--By Akhilesh Tripathi
In event, Khadga Prasad Sharma Oli or KP Oli, as he is more popularly known, has become the 38th Prime Minister of Nepal. Every time when there is a change of guard at Singha Durbar, the hopes and aspirations of the Nepalis rise. They hope that things will get better. Very few prime ministers have risen to the occasion and met the people’s expectations. Let’s hope and wish that Oli will be one among these few leaders. Our best wishes to him!
Oli has taken charge at a very difficult time in the country’s history. On the one hand, India’s unofficial blockade against Nepal continues. On the other, Madhes remains agitated, going on now for more than two months. It perhaps feels more detached from Kathmandu than ever. These are two immediate challenges for which Oli will have to find quick solutions.
In recent times, Oli has earned himself the image of an anti-Madhes politician. It is not that he is unaware of this public image of his. But according to him, this public image is “nothing but an illusion.” That should be why while informing parliament about his candidacy for the election of the new Prime Minister, he expressed commitment to tear down this “illusion” about him in Madhes. “I am not anti-Madhes and my actions will prove this,” he told parliament. This commitment of Oli is positive but now it is the time to walk the talk. We cannot imagine a strong national unity as long as a certain community sees the government head as being against them.
The country has moved ahead on the constitutional front since Oli’s appointment as the new chief executive. Key constitutional positions have been filled and we have recently got a new President, a new Vice-president and a new Speaker and Deputy Speaker. Former communist cadres have been elected to all these vital posts. The President is from Oli’s own party, the CPN (UML). So, we can say that Oli has got what he wanted. Now let’s see what he can do with it!
The signs, however, are not very good on the political front. Two rounds of formal talks have been held between the government and the agitating United Democratic Madhesi Front. But these talks have been inconclusive. Worse, the Madhesi Front has said the government’s crackdown on protesters at the Birgunj-Raxaul border point has sabotaged the environment for talks.
The long queues of vehicles at petrol pumps and LPG cylinders lined up at gas depots show the impact of India’s unofficial blockade on Nepal. What the country faces is a clear fuel crisis and the shortage of many essential goods including medicines. The government has failed to address this crisis. Nearly 80 percent of public vehicles are off the roads. People are taking risks and travelling on the rooftops of buses that are operating.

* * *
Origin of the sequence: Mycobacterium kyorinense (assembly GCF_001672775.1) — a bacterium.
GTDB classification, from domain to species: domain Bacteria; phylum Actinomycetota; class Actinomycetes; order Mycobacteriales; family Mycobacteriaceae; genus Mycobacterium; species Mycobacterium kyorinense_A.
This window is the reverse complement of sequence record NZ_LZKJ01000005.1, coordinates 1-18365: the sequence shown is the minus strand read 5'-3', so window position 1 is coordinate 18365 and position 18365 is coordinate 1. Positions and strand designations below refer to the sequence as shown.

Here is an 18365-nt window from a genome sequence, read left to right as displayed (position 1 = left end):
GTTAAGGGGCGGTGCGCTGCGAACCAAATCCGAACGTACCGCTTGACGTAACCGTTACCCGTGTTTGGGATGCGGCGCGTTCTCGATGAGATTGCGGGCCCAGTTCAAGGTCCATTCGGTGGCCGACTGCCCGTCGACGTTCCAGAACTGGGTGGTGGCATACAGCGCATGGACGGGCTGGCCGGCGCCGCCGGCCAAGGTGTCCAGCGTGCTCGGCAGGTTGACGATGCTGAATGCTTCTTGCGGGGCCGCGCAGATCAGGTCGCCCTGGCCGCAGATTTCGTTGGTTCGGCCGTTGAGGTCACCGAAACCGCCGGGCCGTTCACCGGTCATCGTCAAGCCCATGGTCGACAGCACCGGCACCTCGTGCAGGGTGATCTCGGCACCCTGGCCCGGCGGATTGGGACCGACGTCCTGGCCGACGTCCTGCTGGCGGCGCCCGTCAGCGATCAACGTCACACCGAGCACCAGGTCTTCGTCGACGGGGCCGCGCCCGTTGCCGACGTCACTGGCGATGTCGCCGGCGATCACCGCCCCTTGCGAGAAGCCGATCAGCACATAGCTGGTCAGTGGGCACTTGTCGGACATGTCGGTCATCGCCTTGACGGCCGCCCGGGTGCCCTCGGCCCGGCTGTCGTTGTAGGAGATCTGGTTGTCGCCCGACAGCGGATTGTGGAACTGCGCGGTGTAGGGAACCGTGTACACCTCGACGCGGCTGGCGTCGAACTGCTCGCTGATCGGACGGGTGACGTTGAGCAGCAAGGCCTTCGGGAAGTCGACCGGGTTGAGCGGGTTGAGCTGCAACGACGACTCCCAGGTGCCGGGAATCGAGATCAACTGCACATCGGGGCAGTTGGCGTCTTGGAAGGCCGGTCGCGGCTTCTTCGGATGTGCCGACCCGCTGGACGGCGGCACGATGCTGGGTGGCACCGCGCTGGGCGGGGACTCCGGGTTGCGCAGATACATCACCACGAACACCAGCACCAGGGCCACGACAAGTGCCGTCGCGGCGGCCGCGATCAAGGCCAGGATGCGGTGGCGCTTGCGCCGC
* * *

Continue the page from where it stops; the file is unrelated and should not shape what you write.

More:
It has been more than two months since Madhes shut down. Nearly 2,200 industries that are in Madhes remain closed. Similarly, it’s been more than a month since India imposed the unofficial blockade against Nepal.
On top of this, the government has been very late to respond to this crisis. It took a long time to sign a memorandum of understanding with China for petroleum supply to Nepal. Amidst this crisis, China has acted like a good neighbour, offering to supply petroleum to Nepal. But the fact is given our poor connectivity with China, we are not in a position to bring enough petroleum and other goods from our northern neighbour.
Meanwhile, one interesting thing has happened. The Indian media which has been deliberately ignoring the news of India’s blockade against Nepal has, with priority, published/aired the news of China’s decision to provide a million litres of fuel to Nepal. The purpose behind this move could be to draw the Indian government’s attention towards the Chinese gesture and encourage India to become more aggressive against Nepal.
Or is India feeling the fear that Nepal could tilt towards China?
It is difficult to understand why India is angry with Nepal. If India is angry over the promulgation of the new constitution in Nepal as is being said, then that is an utterly wrong decision. The new constitution was promulgated by 90 percent of the members of the second Constituent Assembly which was elected by 80 percent of Nepali voters.
Now Nepal and Nepalis must learn the lesson which they couldn’t after past blockades by India. An alternative source of fuel supply must be found. China could be that source for us. The historic MoU signed between PetroChina, the Chinese government agency dealing with petroleum supply in China, and Nepal Oil Corporation (NOC) has not only ended the Indian monopoly but also opened up a new frontier. If India has become a source of sorrow for us in the east, west and South, then there is optimism in the north with China. If India continues to remain a question for us, then the answer perhaps has to be found in China not only for petroleum import but also for third-world trade.
This is not using the ‘China card’ against India. This is just being pragmatic. This is the geographic compulsion of Nepal. The whole world is trading and wants to trade with China. Then, especially as one of China’s closest neighbours, why shouldn’t we?
And that is the alternative.
It’s not going to be easy in the beginning. Infrastructures linking the two countries better have to be put in place. And this great task has to begin now. This should be part of the lesson.
If you can’t change your neighbour, where is the harm in changing yourself?